So why, oh why, is it so hard to find a new book these days that abides by these rules? I’m not talking innovative, ground-breaking stuff that re-writes the rules on its own terms. I’m talking about all that run of the mill stuff that packs the shelves of book stores.

A case in point. I was recently a book to review. It was the third in a crime series. The first book had, according to the blurb, won prizes. The fact that I had the third book must mean that an agent and a publisher thought it was worth getting into print. Yet it broke all those rules. It was a crime novel – you know, one of those books in which a detective uncovers what happened – yet we were treated to a lengthy prologue which, presumably (I say presumably as I gave up on the book and sent it back) helped to set up the story. It was dull, plodding (all the sentences constructed the same, the same length, with events being laid out one after another), and apparently pointless. The first few chapters were much the same. After that I flicked through, just in case it got better. When I came across a paragraph that told me a character proceeded to explain something and told me what that was and how they did it; then followed up with several paragraphs of speech in which the character did the explaining, I knew this was a badly written book.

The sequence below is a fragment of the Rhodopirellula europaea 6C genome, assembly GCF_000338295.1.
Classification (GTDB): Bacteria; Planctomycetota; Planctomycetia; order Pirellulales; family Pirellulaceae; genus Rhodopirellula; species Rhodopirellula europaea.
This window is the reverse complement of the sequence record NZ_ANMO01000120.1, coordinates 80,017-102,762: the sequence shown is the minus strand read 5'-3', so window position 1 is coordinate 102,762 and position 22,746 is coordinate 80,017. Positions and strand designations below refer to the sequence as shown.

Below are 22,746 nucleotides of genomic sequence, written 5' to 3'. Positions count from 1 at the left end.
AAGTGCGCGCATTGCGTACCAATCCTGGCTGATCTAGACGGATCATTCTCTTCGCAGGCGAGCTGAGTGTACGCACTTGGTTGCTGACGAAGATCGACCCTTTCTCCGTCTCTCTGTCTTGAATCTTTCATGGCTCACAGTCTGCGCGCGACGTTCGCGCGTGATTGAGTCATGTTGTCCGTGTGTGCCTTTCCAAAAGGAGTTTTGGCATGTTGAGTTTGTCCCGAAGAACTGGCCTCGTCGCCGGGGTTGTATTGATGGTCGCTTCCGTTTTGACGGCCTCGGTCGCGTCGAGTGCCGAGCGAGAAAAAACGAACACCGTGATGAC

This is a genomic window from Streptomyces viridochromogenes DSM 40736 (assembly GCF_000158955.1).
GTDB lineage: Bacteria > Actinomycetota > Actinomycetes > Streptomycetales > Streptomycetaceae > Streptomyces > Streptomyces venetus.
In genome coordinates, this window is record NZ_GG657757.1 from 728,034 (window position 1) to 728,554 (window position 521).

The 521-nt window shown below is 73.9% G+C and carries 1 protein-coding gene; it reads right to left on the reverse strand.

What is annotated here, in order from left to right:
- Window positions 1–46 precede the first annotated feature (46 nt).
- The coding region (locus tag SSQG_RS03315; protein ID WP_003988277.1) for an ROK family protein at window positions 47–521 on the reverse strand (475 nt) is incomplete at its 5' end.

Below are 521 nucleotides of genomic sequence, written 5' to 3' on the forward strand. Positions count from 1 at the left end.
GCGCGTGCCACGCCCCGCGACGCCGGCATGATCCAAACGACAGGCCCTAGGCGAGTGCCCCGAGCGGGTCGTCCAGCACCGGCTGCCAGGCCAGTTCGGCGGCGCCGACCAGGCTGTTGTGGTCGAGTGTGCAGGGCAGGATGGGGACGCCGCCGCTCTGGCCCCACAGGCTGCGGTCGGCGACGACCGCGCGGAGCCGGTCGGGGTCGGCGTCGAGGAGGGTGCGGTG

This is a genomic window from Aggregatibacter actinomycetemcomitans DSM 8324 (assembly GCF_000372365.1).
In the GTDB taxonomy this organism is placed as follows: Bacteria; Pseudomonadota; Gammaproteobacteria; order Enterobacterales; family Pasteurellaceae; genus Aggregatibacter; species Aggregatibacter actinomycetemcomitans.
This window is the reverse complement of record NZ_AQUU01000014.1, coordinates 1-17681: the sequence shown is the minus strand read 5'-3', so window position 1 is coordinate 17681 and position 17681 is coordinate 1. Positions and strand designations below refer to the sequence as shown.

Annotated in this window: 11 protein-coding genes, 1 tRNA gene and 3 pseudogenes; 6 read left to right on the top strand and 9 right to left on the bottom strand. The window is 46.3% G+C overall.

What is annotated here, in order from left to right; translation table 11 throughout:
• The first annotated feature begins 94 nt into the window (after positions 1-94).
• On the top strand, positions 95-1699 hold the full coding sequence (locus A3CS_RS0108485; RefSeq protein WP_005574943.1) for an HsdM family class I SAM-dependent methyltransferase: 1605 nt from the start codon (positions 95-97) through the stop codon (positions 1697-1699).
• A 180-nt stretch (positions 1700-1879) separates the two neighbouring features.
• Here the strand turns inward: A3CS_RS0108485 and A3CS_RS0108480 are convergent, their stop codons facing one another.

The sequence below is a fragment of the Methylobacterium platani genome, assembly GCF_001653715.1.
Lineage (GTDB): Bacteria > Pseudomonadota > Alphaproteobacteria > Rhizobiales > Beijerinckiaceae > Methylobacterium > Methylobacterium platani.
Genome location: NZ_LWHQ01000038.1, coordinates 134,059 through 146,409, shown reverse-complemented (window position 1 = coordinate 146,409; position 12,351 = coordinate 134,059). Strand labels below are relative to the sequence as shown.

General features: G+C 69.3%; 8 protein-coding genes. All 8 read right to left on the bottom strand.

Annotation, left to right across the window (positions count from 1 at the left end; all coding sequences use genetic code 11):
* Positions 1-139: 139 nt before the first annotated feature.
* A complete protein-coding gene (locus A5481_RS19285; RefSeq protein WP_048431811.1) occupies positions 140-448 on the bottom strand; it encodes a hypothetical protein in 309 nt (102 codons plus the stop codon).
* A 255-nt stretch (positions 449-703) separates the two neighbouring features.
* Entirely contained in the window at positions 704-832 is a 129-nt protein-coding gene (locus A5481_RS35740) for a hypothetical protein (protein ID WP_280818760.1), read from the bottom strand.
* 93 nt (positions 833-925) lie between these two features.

Yet it was in print

I looked up the author. Ah. Light dawned.